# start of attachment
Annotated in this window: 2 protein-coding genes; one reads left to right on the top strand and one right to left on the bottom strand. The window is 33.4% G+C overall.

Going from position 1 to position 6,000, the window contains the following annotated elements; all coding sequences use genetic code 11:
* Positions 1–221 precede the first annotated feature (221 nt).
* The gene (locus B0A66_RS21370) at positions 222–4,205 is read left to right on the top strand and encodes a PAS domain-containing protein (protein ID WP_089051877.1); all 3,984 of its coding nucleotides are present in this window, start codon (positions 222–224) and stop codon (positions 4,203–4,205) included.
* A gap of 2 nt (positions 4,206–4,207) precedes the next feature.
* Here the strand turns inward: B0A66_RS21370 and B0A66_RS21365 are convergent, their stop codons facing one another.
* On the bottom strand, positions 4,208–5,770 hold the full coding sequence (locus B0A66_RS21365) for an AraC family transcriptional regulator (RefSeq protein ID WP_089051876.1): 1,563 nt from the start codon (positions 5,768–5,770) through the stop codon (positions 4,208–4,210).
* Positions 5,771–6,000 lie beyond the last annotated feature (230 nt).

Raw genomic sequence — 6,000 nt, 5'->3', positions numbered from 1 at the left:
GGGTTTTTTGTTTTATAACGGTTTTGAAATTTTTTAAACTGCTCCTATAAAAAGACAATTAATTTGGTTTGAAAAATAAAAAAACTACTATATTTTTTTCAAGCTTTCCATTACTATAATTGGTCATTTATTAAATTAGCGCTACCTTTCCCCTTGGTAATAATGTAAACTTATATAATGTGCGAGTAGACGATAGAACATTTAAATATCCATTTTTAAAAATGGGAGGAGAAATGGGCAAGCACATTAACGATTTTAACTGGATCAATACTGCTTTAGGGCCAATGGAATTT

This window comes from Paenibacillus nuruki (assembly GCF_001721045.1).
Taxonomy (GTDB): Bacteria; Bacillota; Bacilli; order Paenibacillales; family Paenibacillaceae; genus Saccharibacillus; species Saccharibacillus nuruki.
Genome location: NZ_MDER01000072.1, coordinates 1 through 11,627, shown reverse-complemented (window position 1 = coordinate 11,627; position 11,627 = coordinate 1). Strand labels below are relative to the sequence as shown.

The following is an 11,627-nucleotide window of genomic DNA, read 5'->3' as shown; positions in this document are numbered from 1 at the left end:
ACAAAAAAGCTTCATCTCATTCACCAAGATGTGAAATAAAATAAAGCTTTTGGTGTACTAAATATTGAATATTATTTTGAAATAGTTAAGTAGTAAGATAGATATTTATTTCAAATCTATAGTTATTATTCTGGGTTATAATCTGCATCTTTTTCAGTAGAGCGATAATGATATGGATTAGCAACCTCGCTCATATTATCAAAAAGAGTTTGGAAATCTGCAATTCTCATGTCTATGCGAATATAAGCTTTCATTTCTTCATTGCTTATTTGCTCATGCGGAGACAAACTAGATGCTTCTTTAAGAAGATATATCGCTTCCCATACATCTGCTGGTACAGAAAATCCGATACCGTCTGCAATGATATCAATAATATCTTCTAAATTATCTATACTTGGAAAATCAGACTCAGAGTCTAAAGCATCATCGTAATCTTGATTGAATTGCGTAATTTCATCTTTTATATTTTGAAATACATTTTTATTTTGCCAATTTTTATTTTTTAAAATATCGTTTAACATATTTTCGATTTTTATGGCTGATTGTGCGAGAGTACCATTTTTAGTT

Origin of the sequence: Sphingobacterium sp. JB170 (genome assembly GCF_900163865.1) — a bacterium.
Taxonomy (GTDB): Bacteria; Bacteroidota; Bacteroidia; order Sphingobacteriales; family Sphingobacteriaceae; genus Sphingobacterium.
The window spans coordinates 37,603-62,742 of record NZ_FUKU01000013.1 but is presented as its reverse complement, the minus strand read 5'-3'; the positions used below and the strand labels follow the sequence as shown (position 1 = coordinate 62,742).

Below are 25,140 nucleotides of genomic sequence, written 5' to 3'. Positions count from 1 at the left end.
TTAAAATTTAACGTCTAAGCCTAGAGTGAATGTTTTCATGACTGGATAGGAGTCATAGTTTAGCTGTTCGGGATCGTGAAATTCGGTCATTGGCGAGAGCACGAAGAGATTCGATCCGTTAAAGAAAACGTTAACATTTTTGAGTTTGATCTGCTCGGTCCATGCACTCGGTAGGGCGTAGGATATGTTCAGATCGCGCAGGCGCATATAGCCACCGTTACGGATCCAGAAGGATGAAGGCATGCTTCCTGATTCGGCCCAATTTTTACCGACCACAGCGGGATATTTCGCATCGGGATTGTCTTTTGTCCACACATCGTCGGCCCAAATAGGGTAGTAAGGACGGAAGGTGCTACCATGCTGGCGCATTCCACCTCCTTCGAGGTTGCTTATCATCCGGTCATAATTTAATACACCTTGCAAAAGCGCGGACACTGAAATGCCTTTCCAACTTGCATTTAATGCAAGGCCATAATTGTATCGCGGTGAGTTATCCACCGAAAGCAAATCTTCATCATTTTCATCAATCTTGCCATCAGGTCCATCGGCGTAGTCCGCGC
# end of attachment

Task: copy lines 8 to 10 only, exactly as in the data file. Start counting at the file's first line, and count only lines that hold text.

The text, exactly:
* Positions 5,771–6,000 lie beyond the last annotated feature (230 nt).

Raw genomic sequence — 6,000 nt, 5'->3', positions numbered from 1 at the left:
GGGTTTTTTGTTTTATAACGGTTTTGAAATTTTTTAAACTGCTCCTATAAAAAGACAATTAATTTGGTTTGAAAAATAAAAAAACTACTATATTTTTTTCAAGCTTTCCATTACTATAATTGGTCATTTATTAAATTAGCGCTACCTTTCCCCTTGGTAATAATGTAAACTTATATAATGTGCGAGTAGACGATAGAACATTTAAATATCCATTTTTAAAAATGGGAGGAGAAATGGGCAAGCACATTAACGATTTTAACTGGATCAATACTGCTTTAGGGCCAATGGAATTT